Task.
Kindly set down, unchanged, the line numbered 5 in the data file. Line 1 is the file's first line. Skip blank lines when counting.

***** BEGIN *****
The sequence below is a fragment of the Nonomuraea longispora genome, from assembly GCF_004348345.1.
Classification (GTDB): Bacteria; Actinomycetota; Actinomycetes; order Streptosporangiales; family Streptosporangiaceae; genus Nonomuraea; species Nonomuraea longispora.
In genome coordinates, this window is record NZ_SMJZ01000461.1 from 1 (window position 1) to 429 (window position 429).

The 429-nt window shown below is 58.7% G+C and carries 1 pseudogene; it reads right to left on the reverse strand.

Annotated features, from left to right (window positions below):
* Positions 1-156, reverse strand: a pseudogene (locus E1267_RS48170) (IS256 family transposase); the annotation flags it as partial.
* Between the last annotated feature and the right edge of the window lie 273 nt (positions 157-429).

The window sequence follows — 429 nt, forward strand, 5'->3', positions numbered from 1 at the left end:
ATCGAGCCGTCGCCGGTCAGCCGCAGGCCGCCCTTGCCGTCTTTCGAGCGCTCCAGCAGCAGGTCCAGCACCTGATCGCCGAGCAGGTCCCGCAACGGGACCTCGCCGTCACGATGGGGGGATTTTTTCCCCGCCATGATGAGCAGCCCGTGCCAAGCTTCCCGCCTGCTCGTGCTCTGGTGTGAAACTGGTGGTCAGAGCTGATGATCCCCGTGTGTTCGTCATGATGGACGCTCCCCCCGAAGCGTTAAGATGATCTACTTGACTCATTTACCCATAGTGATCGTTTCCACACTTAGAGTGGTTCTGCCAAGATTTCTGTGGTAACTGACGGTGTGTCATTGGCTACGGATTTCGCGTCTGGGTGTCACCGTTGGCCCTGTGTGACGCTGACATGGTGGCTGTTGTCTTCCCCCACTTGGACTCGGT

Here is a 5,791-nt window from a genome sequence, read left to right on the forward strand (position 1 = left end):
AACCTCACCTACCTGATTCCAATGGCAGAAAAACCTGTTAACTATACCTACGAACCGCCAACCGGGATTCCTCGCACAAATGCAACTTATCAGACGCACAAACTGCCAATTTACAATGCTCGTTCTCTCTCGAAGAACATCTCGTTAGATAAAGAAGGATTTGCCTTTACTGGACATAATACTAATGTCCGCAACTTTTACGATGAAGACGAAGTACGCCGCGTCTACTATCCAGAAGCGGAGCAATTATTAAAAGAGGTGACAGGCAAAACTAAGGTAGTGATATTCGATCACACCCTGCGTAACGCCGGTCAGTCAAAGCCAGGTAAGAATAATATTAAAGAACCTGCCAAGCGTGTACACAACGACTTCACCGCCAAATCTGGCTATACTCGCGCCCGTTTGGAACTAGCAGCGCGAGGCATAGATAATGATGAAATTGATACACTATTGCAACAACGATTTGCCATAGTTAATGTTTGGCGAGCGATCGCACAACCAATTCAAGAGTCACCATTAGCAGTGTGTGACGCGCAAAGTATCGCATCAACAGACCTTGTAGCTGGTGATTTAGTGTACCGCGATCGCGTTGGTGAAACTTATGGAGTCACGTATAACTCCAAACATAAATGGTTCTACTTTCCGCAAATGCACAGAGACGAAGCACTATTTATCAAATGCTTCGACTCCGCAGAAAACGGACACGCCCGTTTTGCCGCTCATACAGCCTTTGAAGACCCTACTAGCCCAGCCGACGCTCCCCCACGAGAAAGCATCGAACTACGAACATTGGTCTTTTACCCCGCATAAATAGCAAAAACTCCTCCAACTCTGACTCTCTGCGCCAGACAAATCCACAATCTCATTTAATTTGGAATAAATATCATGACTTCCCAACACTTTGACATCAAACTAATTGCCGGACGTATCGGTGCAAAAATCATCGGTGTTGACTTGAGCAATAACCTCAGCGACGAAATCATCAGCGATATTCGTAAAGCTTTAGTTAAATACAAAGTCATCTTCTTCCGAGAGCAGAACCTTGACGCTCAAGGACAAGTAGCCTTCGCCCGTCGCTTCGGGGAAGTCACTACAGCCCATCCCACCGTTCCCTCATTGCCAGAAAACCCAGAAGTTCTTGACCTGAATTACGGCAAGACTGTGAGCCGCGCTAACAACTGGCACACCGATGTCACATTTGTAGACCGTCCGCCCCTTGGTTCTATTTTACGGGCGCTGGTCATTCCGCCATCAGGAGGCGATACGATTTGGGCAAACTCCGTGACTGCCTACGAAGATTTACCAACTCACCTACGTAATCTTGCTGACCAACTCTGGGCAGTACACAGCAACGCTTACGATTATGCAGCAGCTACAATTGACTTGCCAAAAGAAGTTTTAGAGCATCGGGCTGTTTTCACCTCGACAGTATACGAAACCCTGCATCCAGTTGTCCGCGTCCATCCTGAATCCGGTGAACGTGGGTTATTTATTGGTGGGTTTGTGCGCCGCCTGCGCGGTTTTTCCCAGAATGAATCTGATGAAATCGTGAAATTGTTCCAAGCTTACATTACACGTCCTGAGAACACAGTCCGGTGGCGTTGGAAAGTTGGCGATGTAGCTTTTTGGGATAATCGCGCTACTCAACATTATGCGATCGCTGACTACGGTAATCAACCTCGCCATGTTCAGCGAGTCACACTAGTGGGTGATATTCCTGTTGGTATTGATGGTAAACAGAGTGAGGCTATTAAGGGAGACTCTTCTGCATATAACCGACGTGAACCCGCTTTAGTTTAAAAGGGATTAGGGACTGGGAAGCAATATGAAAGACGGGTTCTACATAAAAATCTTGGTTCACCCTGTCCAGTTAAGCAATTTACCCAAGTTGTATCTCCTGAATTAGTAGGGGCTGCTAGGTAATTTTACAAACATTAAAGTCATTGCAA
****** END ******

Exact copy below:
Annotated features, from left to right (window positions below):